Workers' aid center open today
By Holly Edwards
Thousands of low-income residents throughout
the San Fernando Valley face exploitation in the
workplace -- overtime without pay, long hours without breaks, earnings below the minimum wage.
Now, those workers may be able to recover what
they are owed through the Workers' Rights
Self-Help Center, which opens at 9 a.m. today at Mission College in Sylmar.
Housed in the college's campus center, the workers'
rights center will be staffed by volunteers --
college students and attorneys from Neighborhood Legal Services, a nonprofit organization that
provides legal help to the poor. It will be open every Saturday morning.
Those involved with the effort say the center
will help workers to learn how to stand up for their
rights and students to learn skills they can use in the workplace.
"A lot of times education is done in a
vacuum, but this will help students learn to deal with people
who are upset, spot legal issues and learn to be empathetic and still do their job," said David
Jordan, a law professor at Mission College.
"For the workers, the goal is self-empowerment
through education, and they might also decide to
sign up for a night course while they're here."
The workers' rights center is the second created
by Neighborhood Legal Services. The other
center has operated at Monroe High School in North Hills for two years and serves about 100
people each month, said Nancy Cervantes, an attorney for Neighborhood Legal Services.
The center is funded by a grant from the State
Bar of California. It will provide brochures, form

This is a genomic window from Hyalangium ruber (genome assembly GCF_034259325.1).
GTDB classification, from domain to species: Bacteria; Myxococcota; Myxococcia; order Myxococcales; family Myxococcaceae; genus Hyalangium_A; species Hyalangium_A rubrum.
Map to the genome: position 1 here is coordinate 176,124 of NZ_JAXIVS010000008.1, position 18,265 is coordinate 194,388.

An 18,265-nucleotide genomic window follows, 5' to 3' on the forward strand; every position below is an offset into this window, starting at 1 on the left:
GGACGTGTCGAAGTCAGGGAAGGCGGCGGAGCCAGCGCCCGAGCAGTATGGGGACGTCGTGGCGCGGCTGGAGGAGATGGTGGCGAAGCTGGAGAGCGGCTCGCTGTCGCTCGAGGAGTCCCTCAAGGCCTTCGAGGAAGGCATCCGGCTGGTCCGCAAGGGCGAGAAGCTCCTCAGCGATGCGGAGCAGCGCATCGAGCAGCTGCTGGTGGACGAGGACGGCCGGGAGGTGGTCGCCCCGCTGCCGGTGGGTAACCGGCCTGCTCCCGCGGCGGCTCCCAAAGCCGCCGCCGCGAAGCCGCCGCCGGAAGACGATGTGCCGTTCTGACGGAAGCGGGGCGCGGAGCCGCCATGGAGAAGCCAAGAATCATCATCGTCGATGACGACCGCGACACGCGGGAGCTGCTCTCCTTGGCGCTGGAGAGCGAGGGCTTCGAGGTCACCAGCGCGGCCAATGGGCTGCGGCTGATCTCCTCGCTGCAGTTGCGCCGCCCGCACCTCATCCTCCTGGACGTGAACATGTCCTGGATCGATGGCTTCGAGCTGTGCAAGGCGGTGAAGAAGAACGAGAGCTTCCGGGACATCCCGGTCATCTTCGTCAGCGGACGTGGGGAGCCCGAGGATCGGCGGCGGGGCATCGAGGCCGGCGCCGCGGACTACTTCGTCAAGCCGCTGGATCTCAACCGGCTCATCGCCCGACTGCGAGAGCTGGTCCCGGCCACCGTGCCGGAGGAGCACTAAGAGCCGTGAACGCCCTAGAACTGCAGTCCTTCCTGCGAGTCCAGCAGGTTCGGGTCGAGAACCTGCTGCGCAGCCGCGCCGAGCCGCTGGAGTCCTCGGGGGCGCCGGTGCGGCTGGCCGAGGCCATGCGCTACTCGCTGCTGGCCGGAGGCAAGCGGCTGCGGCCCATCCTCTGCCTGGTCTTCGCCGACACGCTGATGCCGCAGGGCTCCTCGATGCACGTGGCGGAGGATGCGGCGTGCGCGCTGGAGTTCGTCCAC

letters seeking back pay and other benefits, and help clients understand the law, but it will not
provide legal representation, Cervantes said.
It will also help all low-income workers, regardless of their residency status.
"Immigration status is irrelevant,"
Cervantes said. "This a place where anyone can get legal
information. It's open to all workers who have employment problems."
Cervantes said workplace abuses are widespread
and occur primarily in the garment,
construction, restaurant and domestic services businesses.
In one case she is now reviewing, she said two
men who were cousins worked for the same
construction business and put in thousands of hours of unpaid labor. One man is owed $70,000,
while the other is owed $20,000, she said.
"The most important thing is to keep track
of all the hours you work, especially if the employer
doesn't provide that information," she said. "You don't have to have a lawyer, but you have to
know your rights."
Many of those exploited in the workplace are
undocumented residents who believe they have no
rights, while others are threatened with termination if they complain, she said.
Cervantes added that undocumented laborers have
the same rights as anyone else in the
workplace, except they can't file for unemployment benefits if fired.
"If undocumented workers didn't have rights,
it would amount to slavery," Cervantes said. "Most
employers don't exploit their workers, but there are some employers who really do take advantage
of their workers, and immigrants are more vulnerable to this abuse."
Edgar Villatoro, a 30-year-old father of two
from Van Nuys, said he worked 100-hour weeks for a
party supply business but was paid for only 40 hours. With Cervantes' help, he said he wrote his
employer a letter demanding the money, provided an account of the hours he worked, and just
received two checks totaling more than $3,000.
"A lot of times I worked Sunday to Sunday,"
Villatoro said. "But when I asked my boss about the
overtime, he told me I could walk out the door anytime."
Cervantes said this is exactly the type of exploitation that can be prevented through education.
"We're helping them to help themselves by knowing their rights," she said.